CDV OF C.S. GENERAL DANIEL M. FROST

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Item Code: 1138-145

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Full-standing studio view of Frost in uniform with a kepi on the table next to him. Image is clear with good contrast. Photographer’s backmark, J.A. Scholten, St. Louis.

Daniel Marsh Frost (August 9, 1823 – October 29, 1900) was a former United States Army officer who became a brigadier general in the Missouri Volunteer Militia (MVM) and the Confederate States Army during the American Civil War. Among the handful of Confederate generals born in the North, Frost led the MVM during the Camp Jackson Affair in May 1861 that fanned civil unrest in St. Louis.

In the early days of the American Civil War, General Frost supported the secessionist movement endorsed and led by Governor Jackson. At the recommendation of General Frost, Governor Jackson ordered the mustering in of the MVM in St. Louis on May 6, a deployment which would allow an attack on the Arsenal when the Confederate artillery arrived.

Confederate President Jefferson Davis agreed to provide the weapons, and they arrived in St. Louis on May 8. Frost's soldiers took possession of the Confederate weapons, and moved them to Camp Jackson, as the MVM encampment was named. Union Captain Nathaniel Lyon conducted a reconnaissance on May 9, and verified the presence of the Confederate weapons. The next day, Lyon led a mixed force of U.S. Regular troops and Missouri volunteers to arrest the Militia. After surrounding the camp, they forced Frost and his militiamen to surrender without a shot being fired. As the prisoners were marched through the streets of St. Louis, however a riot broke out and 28 people were killed.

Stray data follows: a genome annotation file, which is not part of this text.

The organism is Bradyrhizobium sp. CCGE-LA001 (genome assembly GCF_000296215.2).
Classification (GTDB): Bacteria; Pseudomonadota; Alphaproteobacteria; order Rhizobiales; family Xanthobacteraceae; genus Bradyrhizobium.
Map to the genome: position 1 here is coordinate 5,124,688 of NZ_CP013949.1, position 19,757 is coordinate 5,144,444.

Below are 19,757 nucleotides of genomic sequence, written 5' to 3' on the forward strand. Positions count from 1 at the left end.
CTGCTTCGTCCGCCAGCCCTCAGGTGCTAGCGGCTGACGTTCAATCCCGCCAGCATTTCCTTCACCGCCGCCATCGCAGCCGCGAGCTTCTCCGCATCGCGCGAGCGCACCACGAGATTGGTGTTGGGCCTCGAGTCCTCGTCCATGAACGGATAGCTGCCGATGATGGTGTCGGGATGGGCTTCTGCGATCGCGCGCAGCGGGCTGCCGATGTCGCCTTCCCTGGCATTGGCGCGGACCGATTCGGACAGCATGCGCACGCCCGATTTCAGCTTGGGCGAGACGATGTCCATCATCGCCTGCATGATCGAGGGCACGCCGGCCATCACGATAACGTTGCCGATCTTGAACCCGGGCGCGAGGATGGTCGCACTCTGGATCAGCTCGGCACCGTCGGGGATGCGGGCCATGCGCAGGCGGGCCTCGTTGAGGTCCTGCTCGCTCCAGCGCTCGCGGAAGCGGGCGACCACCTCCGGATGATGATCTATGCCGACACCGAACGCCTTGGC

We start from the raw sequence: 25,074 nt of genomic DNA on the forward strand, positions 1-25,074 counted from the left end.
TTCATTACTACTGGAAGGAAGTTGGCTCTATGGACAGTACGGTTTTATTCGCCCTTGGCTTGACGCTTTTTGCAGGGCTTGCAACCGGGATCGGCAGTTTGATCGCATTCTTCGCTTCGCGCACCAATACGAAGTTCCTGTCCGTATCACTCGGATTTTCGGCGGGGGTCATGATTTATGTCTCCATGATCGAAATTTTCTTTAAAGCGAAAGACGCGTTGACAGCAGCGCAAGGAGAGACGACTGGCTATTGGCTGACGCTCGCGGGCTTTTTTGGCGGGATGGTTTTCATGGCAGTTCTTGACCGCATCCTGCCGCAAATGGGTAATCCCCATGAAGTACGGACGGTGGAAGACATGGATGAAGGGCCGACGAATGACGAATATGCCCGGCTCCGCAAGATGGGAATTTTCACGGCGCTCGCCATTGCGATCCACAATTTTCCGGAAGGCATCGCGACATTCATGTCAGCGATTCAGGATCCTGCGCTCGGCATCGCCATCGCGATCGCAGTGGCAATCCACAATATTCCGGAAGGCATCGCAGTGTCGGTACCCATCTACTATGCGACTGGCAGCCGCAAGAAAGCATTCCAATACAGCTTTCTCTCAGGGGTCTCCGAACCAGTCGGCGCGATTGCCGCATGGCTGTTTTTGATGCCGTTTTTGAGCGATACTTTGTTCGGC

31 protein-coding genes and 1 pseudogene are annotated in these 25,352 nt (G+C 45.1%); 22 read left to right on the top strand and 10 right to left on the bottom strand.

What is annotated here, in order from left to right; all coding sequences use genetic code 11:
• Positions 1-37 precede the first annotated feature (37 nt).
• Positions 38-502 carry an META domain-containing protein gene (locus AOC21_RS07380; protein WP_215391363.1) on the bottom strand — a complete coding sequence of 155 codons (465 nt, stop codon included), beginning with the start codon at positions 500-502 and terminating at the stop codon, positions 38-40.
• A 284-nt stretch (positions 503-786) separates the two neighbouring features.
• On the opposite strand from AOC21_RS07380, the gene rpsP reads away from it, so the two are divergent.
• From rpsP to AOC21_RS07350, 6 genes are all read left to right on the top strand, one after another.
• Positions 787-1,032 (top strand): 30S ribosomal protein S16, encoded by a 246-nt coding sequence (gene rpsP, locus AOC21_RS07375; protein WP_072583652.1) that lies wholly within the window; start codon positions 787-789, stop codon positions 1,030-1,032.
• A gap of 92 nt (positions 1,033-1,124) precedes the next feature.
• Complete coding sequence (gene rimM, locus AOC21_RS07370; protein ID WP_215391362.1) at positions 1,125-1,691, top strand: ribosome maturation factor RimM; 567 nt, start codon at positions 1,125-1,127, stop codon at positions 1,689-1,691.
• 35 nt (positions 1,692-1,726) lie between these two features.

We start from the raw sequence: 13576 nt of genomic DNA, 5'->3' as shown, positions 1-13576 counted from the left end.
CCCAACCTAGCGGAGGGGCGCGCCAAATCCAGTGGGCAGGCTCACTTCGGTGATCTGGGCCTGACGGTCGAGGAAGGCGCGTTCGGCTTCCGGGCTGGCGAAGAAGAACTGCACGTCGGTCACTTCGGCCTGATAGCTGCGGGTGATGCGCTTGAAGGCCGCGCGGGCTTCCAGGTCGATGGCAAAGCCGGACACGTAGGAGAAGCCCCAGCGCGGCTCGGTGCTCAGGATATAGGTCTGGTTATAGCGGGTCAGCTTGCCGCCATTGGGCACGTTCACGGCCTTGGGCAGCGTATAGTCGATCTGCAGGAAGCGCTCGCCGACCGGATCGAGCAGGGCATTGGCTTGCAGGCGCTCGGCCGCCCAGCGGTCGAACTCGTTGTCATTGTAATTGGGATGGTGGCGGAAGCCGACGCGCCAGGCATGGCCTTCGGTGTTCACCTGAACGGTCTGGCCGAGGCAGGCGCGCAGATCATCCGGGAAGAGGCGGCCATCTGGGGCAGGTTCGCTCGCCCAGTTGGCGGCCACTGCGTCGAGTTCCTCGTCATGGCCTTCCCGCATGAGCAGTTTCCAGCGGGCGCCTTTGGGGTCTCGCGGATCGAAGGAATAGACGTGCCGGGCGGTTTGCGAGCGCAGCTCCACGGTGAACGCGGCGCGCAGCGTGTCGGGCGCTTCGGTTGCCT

After being exchanged for a captured Federal officer, Frost traveled south to Join the Confederate Army. On March 3, 1862, Frost was commissioned as a Brigadier General in the Confederate Army and assigned to duty in Memphis, Tennessee. Frost led a division into action at the Battle of Prairie Grove in the Corps of Maj. Gen. Thomas C. Hindman. On March 2, 1863, Hindman was relieved of duty and replaced by Frost in Little Rock, Arkansas.

In August 1863, Frost's wife was forced from their home in St. Louis because of the family's ardent Confederate sympathies and had taken the children and moved to Canada for safety and refuge. Frost reacted quickly upon hearing the news. He left the army, without first obtaining any official approval or permission, and traveled to Canada to join his family. Frost was listed as a deserter by the Confederate Army, and in December the Confederate War Department officially dropped Frost from the muster rolls. Frost stayed in Canada for the rest of the war and did not return to Missouri until late 1865.

At the age of 77, Frost died at Hazelwood, his estate in what is now Berkeley, Missouri. He is interred at Calvary Cemetery. [jet] [ph:L]

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